“Oh Me Oh My (I’m a Fool for You Baby)” is a Top 30 hit for Lulu which charted in 1969–70; the song has been most notably remade by Aretha Franklin and Tina Arena.
“Oh Me Oh My…” was written by Jim Doris who – as Jimmy Doris – had been vocalist-guitarist for the Stoics, a band which formed in Lulu’s native Glasgow in the late 1960s and whose membership had included Frankie Miller. Doris contributed another song to “Oh Me Oh My…”‘s parent album New Routes, entitled “After All (I Live My Life)”, and his composition “Take Good Care of Yourself” was featured on the follow-up album Melody Fair. Reportedly Doris subsequently went into A&R work before being sidelined by mental instability which factored into his being killed when run over by a bus in London in the late 1980s or early 1990s.
The advance single from Lulu’s Atco Records debut album New Routes, “Oh Me Oh My…”, was released in October 1969. A radical change of direction for Lulu, who was coming off her best ever UK chart placing at #2 with the Eurovision winner “Boom Bang-a-Bang”, the move to a more mature sound with “Oh Me Oh My…” was unappreciated in the UK where the track barely reached the Top 50. In the US, “Oh Me Oh My…” ranked as high as #4 in Birmingham, Alabama in November 1969 but nationally charted only as a moderate Easy Listening hit at #36. Several performances by Lulu on US television helped break “Oh Me Oh My…” into the Billboard Hot 100 in December 1969 and then buoy the track as it gradually gained momentum to become Lulu’s first Top 30 hit since “To Sir With Love” at the end of February 1970: “Oh Me Oh My…” would peak at #22 that March (Cash Box ranked the track with a #18 peak).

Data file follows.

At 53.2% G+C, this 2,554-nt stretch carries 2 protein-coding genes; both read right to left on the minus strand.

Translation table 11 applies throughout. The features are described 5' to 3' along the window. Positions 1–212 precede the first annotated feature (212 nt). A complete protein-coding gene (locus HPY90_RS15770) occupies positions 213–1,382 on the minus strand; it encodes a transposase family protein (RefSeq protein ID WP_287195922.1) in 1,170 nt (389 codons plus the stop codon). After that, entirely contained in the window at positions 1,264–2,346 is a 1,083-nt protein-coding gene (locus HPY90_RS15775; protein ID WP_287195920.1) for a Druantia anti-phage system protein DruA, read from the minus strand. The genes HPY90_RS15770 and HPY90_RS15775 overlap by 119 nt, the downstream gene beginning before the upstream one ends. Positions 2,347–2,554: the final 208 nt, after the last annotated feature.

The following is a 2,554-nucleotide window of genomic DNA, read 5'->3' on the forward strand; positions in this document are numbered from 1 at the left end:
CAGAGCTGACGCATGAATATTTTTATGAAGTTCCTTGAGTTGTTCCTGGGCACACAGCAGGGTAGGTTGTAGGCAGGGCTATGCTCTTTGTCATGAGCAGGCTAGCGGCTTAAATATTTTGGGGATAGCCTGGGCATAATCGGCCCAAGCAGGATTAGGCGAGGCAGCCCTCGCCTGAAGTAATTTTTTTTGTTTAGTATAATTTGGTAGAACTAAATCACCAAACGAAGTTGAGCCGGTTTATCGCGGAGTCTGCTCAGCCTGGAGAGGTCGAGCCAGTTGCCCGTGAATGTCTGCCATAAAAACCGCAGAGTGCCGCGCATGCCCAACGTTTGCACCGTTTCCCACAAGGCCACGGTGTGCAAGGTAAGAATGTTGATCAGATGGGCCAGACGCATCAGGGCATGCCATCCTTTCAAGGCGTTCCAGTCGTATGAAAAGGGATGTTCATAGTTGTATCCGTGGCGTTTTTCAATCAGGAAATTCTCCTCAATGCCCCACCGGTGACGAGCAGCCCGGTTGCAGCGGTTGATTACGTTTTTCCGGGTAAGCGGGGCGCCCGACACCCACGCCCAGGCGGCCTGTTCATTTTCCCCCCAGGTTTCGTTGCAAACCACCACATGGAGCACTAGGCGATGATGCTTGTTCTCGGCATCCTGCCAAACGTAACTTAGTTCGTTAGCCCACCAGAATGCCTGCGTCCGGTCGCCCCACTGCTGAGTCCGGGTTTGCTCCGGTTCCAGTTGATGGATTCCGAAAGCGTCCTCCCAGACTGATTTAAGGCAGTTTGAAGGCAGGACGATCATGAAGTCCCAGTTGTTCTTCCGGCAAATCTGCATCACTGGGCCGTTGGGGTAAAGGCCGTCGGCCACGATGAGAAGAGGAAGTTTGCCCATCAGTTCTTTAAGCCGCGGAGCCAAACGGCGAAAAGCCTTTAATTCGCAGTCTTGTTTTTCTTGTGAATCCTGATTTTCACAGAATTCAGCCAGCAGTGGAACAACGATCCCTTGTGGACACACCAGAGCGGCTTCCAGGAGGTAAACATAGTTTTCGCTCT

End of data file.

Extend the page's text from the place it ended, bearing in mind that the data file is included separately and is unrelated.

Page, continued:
In Australia the Go-Set Top 40 chart ranked “Oh Me Oh My…” with a #33 peak in January 1970.  The RPM 100 chart for Canada ranked “Oh Me Oh My…” as high as #16 in March 1970.; that same month the New Zealand Listener Pop-o-meter chart ranked “Oh Me Oh My…” as high as #12.1
Lulu recorded a translated version of “Oh Me Oh My…” for release in Italy, entitled “Povera Me”; the track was released in June 1970 to no apparent attention despite a promotional junket by Lulu that July.
1The only national hit parade available for New Zealand 1966–1975, the Pop-o-meter chart, did not reflect sales, rather being a poll compiled from voting coupons sent in by NZ Listener readers.